On September 20, Fred Braun, who was instrumental in building the “shell” over the current municipal building, was in town for a visit, and spent some time discussing the structure with the subcommittee. “Mr. Braun told us the trailers were never supposed to be permanent,” Roseff said, “They were supposed to be removed from under the shell and real walls built. That never happened.”
The subcommittee also recently took a walk over to the open space by the schools to get a feel of the lay of the land. Bids for architecture, engineering, and construction management were due at 10 a.m. on the 2nd, and Rubenstein said 11 bid packages were received by the deadline. As soon as the bids can be digitized, they will be available for the Council to begin the process of review and discussion.
Community SafetyIn the public portion of the meeting, Robin Gallagher, of Birch Parkway, brought a matter of community safety before the Council.
“I’ve lived here for about three years,” Gallagher said, “and we’ve got an issue with speeding on our road. There are no signs, no speed bump, and people come barreling down from East Shore Trail around the blind curve.”
Birch Parkway is split in that the southern end lays on Byram Township and the northern end in Sparta, which makes Gallagher’s situation unique. Saying that her car had been damaged in a hit and run, and that she fears for the safety of the dozen or so children who live in her immediate vicinity, Gallagher is asking that the town add signage to the street or install a speed bump.
“I went to the Lake Mohawk Country Club,” she said, “because they have so many speed bumps elsewhere, but they told me I’m in Byram and to talk to you.” Township Attorney Tom Collins said that if there are no signs posted, the state mandates the limit is 25 mph on residential streets, and that the township has easement rights that allow them to erect signs on the roadside. When Gallagher said she had taken a look at the streets around her, such as the adjacent Maple Parkway, it had speed limit signs. Maple Parkway falls entirely within Sparta Township. Byram Manager Sabatini said, “We’ll look into it. We can get you some speed limit signs, and talk to Sparta about their end of the road.” Sabatini added that a speed bump is probably out of the question, as they cannot afford to begin installing them on every residential street.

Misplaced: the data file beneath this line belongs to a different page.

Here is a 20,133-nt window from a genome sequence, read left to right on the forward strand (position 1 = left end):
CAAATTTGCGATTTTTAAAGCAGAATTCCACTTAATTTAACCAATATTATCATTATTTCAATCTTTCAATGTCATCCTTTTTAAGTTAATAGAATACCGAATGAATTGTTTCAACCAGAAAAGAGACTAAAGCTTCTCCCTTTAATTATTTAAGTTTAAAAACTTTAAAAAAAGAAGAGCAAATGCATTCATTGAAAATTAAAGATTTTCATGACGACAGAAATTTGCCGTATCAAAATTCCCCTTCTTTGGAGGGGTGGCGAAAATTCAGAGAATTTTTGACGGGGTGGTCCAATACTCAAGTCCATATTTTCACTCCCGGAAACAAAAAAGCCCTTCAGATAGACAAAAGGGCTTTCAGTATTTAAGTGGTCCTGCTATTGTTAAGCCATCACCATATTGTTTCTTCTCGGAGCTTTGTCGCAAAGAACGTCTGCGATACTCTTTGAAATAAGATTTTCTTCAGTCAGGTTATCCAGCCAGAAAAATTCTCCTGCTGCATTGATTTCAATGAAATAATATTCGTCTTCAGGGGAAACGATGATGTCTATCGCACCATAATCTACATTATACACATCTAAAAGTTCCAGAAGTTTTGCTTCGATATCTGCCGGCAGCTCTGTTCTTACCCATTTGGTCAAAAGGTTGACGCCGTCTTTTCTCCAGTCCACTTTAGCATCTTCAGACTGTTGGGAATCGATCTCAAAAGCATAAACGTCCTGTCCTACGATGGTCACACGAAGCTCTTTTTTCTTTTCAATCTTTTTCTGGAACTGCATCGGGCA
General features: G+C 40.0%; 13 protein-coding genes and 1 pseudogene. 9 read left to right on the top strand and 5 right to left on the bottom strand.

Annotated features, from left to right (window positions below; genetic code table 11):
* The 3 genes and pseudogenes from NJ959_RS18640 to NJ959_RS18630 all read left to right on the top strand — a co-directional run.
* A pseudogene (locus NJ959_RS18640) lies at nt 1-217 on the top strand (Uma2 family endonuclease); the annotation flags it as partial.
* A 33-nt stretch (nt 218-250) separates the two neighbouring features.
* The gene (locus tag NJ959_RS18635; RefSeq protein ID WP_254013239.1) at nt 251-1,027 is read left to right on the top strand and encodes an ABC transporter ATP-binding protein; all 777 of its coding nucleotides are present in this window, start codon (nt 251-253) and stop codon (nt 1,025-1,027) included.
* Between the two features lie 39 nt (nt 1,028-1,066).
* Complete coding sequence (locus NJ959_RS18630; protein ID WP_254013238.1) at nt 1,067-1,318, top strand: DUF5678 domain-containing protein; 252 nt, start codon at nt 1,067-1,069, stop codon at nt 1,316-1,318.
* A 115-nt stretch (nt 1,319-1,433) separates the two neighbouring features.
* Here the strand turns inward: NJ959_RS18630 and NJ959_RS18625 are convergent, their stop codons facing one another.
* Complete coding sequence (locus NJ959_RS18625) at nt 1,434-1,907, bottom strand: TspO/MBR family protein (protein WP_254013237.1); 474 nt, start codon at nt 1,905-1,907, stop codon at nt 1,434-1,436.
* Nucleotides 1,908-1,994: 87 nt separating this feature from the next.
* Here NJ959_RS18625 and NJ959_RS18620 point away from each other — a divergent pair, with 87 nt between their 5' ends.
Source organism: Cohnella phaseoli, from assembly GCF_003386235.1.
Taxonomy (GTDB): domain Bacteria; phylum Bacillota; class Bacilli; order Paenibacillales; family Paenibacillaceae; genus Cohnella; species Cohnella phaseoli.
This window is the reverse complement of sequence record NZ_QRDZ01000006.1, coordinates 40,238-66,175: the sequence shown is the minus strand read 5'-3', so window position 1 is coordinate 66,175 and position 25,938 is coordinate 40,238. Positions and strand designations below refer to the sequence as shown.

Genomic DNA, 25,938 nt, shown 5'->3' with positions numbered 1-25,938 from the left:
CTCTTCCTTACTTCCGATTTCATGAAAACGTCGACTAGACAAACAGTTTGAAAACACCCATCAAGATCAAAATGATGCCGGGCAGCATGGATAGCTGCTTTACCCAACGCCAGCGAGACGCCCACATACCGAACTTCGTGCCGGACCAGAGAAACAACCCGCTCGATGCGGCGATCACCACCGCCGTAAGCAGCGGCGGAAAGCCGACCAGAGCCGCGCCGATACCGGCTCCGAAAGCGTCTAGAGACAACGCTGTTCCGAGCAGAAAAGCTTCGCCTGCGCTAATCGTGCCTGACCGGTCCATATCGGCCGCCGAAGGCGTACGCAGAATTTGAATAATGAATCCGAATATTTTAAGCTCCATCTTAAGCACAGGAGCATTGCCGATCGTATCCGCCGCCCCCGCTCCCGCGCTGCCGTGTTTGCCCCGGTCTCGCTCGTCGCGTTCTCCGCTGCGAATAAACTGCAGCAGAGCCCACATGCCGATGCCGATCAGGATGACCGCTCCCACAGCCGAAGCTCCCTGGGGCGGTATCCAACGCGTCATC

Elder CottageIn a matter of new business, Councilman David Gray asked that the Elder Cottage Housing Opportunity be introduced as an item for future review. The ECHO program, in some places colloquially called “granny pods”, is a state-approved initiative which allows homeowners to erect a small modular cottage on their properties for the purpose of housing an elderly or disabled relative. The state has specific regulations for these structures, such as a maximum size, the age and/or abilities of its occupant, and how the structure ties into the existing infrastructure of the property, such as water and sewer.
While this is a state program, the decision on whether to allow it has been left to individual municipalities.
“Lafayette recently passed an ordinance to permit this,” Gray said, “so I wanted to bring it to our attention. This is something that’s good for property rights, and could be an answer to the exorbitant cost of elder care.” In addition to the requirements on size and infrastructure, the cottages must be removed within 90 days of becoming unoccupied. Township Manager Joe Sabatini questioned how towns would be able to enforce that part of the regulations. “We’d have to write something into the ordinance, if this is something we want to go forward with,” Gray said, “This is just something I wanted us to have on our radar.” BTFD Chief Rudloff also pointed out that an adjustment to the fire code would be necessary if the ECHO program was brought to Byram.
The Byram Township Council will next meet on Tuesday, October 16, 2018 at 7:30 p.m.